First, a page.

Through a critical study of Shaw's opinions, Levy sheds light on how his peers perceived rights, duties, and liabilities, the roles of government, and the nature of law itself. Overall, the opinions of Justice Shaw illuminate how liberty and order were comparatively valued, which interests were deemed important enough to secure in legal moorings, and where the points of social tension, growth, and power were rooted.
"Portrays brilliantly the way in which the Shaw court worked creatively and with sweeping impact on American law and the economy."--Harry N. Scheiber, University of California, Berkeley, Law School
"One of the best written and most provocative works in American legal history....Should be read by everyone seriously interested in the field."--S.B. Presser and J.S. Zainaldin, Law and American History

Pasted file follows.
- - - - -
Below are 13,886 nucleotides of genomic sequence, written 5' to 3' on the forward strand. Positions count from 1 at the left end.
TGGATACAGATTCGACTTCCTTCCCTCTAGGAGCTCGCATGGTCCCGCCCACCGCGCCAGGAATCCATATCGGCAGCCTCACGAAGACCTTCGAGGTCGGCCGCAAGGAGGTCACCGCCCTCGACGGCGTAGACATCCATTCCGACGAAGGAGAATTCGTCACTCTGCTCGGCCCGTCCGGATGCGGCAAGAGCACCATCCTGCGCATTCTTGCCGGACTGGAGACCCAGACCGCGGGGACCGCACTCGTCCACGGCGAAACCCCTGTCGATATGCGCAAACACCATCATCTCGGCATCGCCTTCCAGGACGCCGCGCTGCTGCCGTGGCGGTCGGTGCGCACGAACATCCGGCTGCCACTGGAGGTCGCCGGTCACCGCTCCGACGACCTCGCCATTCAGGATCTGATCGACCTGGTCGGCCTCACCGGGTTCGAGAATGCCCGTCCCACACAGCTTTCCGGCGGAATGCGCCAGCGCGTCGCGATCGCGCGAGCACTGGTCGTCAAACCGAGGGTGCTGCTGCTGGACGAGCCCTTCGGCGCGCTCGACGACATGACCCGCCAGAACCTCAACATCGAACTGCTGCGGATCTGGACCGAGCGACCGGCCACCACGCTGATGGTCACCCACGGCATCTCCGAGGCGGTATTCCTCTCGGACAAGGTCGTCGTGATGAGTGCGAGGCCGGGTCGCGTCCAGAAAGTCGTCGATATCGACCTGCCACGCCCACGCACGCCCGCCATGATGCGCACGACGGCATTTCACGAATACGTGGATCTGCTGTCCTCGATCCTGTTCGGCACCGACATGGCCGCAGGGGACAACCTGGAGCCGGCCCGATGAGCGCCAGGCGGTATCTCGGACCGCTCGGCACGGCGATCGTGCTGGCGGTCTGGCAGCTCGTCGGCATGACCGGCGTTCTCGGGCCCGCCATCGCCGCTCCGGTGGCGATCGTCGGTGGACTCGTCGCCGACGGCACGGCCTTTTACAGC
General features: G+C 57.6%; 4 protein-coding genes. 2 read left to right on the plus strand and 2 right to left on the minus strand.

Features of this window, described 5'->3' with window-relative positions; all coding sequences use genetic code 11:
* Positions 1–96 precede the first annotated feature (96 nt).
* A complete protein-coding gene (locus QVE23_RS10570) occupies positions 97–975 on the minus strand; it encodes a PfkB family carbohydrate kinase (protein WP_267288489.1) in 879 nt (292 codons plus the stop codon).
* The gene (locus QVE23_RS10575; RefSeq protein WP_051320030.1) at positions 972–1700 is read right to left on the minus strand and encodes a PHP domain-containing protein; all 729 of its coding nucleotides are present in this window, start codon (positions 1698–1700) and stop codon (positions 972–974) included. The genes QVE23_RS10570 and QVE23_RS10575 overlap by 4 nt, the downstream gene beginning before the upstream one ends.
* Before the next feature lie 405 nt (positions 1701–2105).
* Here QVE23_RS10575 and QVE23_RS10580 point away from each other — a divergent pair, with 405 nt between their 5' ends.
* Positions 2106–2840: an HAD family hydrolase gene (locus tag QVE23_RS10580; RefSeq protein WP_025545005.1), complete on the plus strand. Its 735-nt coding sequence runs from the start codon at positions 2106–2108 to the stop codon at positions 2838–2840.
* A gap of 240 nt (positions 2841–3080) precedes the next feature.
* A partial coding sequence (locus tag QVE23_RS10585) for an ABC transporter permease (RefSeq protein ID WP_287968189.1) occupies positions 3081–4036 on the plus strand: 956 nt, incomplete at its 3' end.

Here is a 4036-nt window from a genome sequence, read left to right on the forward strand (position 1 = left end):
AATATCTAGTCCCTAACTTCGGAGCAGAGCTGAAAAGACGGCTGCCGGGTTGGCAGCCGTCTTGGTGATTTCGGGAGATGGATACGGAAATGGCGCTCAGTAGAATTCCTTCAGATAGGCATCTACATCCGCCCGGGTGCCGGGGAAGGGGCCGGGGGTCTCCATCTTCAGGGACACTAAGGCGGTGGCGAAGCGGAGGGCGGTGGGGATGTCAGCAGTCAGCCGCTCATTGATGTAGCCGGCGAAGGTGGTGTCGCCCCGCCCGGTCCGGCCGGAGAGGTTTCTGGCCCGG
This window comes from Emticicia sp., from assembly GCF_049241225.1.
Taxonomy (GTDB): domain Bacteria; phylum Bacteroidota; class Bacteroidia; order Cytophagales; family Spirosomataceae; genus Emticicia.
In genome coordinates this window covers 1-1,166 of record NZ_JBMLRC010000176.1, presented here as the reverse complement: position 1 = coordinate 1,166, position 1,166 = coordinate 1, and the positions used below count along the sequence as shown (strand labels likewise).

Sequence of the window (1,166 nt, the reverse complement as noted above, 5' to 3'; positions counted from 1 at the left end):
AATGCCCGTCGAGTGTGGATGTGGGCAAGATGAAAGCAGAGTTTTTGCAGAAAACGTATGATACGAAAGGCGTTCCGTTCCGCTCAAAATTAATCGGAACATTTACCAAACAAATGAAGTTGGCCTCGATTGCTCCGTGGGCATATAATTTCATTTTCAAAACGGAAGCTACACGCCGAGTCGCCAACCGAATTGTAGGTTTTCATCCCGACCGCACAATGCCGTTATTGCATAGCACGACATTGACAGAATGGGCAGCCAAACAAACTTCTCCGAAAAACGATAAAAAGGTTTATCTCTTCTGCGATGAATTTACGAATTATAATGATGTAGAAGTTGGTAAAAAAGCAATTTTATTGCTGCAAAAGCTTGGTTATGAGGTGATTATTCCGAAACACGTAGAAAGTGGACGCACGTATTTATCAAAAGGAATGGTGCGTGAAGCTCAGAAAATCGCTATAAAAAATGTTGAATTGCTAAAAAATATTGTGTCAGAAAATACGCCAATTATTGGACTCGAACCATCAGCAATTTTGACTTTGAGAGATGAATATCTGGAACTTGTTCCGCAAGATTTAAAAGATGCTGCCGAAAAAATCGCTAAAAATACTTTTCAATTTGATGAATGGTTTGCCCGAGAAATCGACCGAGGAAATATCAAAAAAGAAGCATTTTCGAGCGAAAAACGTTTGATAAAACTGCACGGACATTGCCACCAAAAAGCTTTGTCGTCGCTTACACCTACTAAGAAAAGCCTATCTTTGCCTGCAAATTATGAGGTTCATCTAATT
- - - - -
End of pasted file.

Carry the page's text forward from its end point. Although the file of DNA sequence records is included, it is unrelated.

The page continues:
"The best judicial biography of Shaw."--Paul Sinkelman, State University of New York, Binghamton
"The author proceeds to unfold a remarkably deep knowledge of those parts of the law with which he is dealing. The book is in many ways a model of legal biography....Warmly recommended to to all students of American constitutional and legal history."--The Modern Law Review
"Levy's beautifully-written portrait of Shaw evokes the man as well as the issues his court confronted. Shaw is an exceptional judge whose record opens a window onto 19th-century social and economic relations."--Victoria Saker, Amherst College